Historians can thank Joseph Smith's mother for the knowledge of several significant events that occurred in the life of the founder of The Church of Jesus Christ of Latter-day Saints.
Young Joseph's leg operation, accounts of persecution the Smiths suffered from people trying to obtain the golden plates and details about the great sense of loss the family felt when the oldest son, Alvin, died all came from the record kept by Lucy Mack Smith. According to Sharalyn Howcroft, assistant archivist for the Joseph Smith Papers project, Lucy's record provides details that Joseph's own history did not.
"There are aspects of Joseph Smith's history that he doesn't really talk about in his own history," Howcroft said.
"From her record, we get the deep sense of loss of Alvin at the time of his death," Howcroft said. Because Alvin died fairly young, he was unable to participate in events of the Restoration. We know very little about him, Howcroft said, but because of Lucy's record, we can learn about the "pivotal" part he played in the Smith family.
"He was a very solid, stable figure of the family," Howcroft said.
When Alvin died, Lucy recorded some of his final words to his brother Joseph, advising him to do all he could to obtain the golden plates.
"One has to wonder the impact Alvin would have had in helping spread the Gospel in the early days of the church and the supporting role he would have played to Joseph had he been alive," Howcroft said.
She said Lucy's original manuscript, which the church has segments of in its possession, is the first attempt by a woman in the church to write an autobiography and biography. In it, Lucy writes about herself, her family while growing up and her family after she was married.
"It's quite an attempt to explain the experience of the Smiths," Howcroft said.
One of the main topics addressed in Lucy's account is the "earnest yearning for religious truth" that was felt by the Smith family and Lucy in the years before she married, Howcroft said. From Lucy's record, we can get a sense of where her son Joseph gained his own yearning for the truth.
"This was something that was generational, both in the Mack and the Smith family," Howcroft said. "There was a desire to know the will of God. And when two people that are deeply religious like that come together, marry and build a life together, that priority of spirituality and religion, of course, will go on to their children. I think, in part, Joseph Jr.'s desire to find what religion was right came from his parents, who were seeking the truth."
Howcroft said there are three accounts of how Lucy's record-keeping began. The first comes from Martha Coray Lewis, who said that her mother, Martha Jane Coray, who married Joseph Smith's secretary, Howard Coray, would write while Lucy dictated. Martha Jane Coray would read the account back to Lucy while they made corrections. Howcroft regards this account as a "pure labor of love."
The second account comes from Howard Coray, who said that in the fall of 1844, Lucy came to his wife and asked her to write while she dictated.
The third account comes from a letter from Lucy to her son William, where she said she had undertaken the writing of the history because she was directed by the Quorum of the Twelve to do so.
"We have three conflicting accounts of who started it and the reason why," Howcroft said. "But the pairing of Martha Jane Coray and Lucy Mack in the creating of this account, I believe, was not an accident."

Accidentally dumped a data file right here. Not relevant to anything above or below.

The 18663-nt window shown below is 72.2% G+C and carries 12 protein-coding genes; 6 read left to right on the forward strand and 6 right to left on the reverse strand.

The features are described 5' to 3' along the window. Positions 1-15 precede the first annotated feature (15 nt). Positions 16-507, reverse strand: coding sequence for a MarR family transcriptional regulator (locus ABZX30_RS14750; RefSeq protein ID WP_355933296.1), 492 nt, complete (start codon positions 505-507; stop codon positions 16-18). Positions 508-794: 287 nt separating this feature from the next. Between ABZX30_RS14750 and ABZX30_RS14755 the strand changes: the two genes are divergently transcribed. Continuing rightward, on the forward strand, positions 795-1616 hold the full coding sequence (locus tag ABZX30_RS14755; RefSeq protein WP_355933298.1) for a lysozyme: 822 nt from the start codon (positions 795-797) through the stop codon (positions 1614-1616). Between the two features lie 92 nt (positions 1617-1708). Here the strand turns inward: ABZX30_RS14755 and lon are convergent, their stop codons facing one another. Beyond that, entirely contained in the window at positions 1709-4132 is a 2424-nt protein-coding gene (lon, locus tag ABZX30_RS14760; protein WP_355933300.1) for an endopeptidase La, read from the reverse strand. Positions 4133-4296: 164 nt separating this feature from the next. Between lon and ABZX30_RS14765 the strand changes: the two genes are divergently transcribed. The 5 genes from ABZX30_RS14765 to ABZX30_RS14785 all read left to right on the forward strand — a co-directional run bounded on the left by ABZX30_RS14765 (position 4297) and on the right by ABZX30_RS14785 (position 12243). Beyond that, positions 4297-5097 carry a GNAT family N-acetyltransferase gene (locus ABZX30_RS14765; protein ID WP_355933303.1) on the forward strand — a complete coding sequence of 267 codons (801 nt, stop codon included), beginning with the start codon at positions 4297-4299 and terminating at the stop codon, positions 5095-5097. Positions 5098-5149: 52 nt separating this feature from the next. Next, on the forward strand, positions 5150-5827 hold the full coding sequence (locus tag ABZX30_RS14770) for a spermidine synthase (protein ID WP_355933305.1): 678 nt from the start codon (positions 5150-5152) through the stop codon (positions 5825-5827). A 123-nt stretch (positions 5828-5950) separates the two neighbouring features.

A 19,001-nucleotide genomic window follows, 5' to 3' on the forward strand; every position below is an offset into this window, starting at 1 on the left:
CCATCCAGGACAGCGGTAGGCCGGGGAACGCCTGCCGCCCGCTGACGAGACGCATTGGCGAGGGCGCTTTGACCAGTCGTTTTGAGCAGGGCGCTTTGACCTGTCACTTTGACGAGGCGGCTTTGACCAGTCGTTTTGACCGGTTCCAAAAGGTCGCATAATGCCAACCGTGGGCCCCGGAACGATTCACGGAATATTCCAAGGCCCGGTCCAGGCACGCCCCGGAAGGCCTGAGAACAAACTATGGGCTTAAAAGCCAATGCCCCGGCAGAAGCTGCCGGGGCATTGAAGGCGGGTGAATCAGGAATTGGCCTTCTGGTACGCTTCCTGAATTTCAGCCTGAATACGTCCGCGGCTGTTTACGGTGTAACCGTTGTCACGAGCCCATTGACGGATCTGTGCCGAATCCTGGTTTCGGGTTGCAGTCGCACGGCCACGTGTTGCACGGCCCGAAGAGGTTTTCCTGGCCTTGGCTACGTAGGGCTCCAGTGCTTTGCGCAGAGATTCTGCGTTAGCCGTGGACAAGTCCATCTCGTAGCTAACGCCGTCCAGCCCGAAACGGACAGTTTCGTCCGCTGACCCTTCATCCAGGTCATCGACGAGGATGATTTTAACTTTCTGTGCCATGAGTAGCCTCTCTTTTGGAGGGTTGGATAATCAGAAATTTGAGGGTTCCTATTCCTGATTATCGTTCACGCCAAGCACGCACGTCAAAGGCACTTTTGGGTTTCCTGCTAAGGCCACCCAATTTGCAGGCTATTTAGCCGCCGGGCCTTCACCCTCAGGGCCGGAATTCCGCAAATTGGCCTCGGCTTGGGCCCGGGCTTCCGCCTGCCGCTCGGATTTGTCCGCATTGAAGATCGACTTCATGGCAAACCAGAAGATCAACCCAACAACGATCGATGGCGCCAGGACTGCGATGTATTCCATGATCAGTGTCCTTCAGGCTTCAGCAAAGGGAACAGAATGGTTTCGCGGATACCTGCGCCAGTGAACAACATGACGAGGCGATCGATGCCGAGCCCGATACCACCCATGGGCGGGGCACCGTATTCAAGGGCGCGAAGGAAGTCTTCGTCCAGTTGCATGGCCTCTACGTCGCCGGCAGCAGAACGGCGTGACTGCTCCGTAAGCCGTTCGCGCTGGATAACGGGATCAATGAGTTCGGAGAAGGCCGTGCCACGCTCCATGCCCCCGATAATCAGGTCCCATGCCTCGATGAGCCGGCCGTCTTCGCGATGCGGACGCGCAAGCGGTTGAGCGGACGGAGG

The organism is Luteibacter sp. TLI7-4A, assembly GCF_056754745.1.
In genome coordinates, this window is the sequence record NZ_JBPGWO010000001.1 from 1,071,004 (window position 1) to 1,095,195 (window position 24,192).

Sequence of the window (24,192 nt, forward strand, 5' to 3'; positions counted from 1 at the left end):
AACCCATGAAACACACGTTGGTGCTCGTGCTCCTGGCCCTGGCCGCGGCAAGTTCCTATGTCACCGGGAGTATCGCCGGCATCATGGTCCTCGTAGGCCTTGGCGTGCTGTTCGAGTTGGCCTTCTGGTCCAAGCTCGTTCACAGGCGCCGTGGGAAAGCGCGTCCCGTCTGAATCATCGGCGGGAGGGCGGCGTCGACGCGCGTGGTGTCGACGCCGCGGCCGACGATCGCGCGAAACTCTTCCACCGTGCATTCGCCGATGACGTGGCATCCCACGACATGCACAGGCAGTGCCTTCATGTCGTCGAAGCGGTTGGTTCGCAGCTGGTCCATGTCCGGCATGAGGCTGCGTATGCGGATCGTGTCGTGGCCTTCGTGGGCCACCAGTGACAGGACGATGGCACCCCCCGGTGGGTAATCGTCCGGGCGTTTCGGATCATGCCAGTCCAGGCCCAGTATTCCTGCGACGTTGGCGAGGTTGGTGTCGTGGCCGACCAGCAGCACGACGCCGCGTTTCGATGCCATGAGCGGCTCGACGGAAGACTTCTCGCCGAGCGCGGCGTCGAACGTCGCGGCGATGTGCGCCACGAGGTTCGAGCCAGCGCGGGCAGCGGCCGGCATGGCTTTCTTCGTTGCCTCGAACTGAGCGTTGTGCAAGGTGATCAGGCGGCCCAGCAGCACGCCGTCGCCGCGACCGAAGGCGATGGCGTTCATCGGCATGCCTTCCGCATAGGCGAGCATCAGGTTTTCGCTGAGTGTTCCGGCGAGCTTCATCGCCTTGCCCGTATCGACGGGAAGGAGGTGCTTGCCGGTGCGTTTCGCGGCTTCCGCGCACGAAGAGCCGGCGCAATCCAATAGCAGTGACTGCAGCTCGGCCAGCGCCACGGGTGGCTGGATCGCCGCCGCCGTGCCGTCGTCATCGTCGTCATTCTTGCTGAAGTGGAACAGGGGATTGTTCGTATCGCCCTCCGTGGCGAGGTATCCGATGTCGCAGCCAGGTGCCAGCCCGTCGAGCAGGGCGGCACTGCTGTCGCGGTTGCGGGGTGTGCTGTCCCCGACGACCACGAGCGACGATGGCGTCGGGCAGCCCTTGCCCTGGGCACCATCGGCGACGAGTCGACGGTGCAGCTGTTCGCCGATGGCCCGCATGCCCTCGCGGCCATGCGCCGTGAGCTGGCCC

Howcroft said that Coray had a habit of writing down anything of interest to her in her life. If she was at a meeting and noticed that there was not a clerk taking notes, she would take them. Consequently, she had notes from sermons of Joseph Smith, John Taylor, Brigham Young, George A. Smith and others, Howcroft said. Coray wanted to preserve for her children a history of the Prophet, his sermons and writings.
"For (Coray) to be paired with Lucy Mack in this endeavor of writing history is perfect because (Coray) had such an intense interest in Joseph Smith, in the Smith family," Howcroft said.
She said it is unclear when the two women met, but they did start working on Lucy's record in the fall of 1844. They finished it possibly by July of 1845, but for sure by October of 1845. Lucy died 10 years later.
Lucy used other sources than her memory to create her record. Howcroft said Lucy used her father's record, family letters and genealogical information from family members a letter from her brother was found to contain some genealogical information. There was also a "scrap of paper" with Emma Smith's handwriting, containing genealogical information, which Lucy used. Howcroft said there is also a point where Lucy used Times and Seasons, a 19th-century LDS periodical published monthly or twice-monthly at Nauvoo, Ill., which contained a personal history of Joseph Smith.
Howcroft said part of the reason she thinks Lucy used portions of Times and Seasons was because the periodical had already published some information recorded by Joseph.
"Why reinvent the wheel?" Howcroft said.
Howcroft said there has been some scrutiny from scholars and historians in the past about the accuracy of Lucy's record. But, for the most part, it's accurate, she said.
"There are a few inaccuracies in terms of dating, sometimes with people and places," Howcroft said. "But it's minimal. That's the difficulty of working from memory for any of us, is that undoubtedly we will misplace things, people and places. It's the nature of memory."
The "Teachings of Presidents of the Church: Joseph Smith" manual used in priesthood and Relief Society meetings contains several segments from Lucy's history, Howcroft said. Those segments are documented in footnotes and resources throughout the manual.